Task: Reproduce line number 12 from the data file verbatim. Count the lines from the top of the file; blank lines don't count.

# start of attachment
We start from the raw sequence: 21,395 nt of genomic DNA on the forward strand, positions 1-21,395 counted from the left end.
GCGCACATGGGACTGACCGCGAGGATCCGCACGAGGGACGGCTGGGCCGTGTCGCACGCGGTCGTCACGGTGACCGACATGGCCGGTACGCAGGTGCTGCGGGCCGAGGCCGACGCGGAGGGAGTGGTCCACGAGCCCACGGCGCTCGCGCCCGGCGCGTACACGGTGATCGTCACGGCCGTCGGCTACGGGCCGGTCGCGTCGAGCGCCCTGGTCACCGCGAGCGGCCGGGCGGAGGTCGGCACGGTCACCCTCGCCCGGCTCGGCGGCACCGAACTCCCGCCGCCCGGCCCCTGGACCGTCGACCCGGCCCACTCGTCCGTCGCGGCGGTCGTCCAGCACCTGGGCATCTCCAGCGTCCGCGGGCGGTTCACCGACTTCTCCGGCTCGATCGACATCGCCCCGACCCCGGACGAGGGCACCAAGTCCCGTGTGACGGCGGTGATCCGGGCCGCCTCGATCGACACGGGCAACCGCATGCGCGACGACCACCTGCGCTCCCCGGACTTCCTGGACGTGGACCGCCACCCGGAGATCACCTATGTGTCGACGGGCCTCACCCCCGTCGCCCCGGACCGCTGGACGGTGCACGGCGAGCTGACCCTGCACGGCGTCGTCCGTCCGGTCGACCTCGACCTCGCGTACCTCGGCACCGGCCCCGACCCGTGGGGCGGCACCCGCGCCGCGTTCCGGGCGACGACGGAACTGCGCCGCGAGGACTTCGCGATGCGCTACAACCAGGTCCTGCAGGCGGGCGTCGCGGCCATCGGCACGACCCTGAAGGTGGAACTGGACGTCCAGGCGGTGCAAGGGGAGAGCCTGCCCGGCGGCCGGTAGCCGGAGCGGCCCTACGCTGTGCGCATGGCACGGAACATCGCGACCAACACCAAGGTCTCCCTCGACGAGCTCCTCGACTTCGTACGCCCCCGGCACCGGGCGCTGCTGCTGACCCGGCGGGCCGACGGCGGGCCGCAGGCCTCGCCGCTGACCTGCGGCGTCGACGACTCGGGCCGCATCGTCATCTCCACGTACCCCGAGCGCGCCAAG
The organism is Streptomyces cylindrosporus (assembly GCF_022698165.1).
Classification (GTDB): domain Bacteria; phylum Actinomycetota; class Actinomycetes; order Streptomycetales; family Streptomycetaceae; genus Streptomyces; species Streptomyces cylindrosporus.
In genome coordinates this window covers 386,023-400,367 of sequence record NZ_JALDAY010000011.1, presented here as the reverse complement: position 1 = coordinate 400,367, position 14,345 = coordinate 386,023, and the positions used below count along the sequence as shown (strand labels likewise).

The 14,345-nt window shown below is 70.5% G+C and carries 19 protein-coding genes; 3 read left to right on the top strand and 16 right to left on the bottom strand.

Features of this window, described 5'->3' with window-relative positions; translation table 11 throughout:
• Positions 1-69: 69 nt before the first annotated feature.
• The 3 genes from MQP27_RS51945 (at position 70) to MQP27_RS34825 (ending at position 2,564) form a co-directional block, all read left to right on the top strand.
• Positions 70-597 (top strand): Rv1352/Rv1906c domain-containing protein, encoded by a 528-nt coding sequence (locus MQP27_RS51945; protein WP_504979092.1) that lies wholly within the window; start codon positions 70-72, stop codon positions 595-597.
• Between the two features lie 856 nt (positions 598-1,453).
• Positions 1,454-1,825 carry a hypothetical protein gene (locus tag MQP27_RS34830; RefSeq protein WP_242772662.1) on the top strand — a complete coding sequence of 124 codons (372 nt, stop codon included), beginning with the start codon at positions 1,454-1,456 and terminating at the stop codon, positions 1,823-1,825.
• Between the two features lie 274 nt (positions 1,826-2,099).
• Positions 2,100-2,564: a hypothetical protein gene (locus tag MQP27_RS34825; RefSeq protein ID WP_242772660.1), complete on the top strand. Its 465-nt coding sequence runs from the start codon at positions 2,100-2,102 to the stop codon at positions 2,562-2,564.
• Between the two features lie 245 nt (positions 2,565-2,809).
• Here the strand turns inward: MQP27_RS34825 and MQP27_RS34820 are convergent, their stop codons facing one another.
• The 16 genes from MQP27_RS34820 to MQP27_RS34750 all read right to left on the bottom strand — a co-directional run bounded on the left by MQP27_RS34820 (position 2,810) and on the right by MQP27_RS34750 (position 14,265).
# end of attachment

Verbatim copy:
• Positions 1,454-1,825 carry a hypothetical protein gene (locus tag MQP27_RS34830; RefSeq protein WP_242772662.1) on the top strand — a complete coding sequence of 124 codons (372 nt, stop codon included), beginning with the start codon at positions 1,454-1,456 and terminating at the stop codon, positions 1,823-1,825.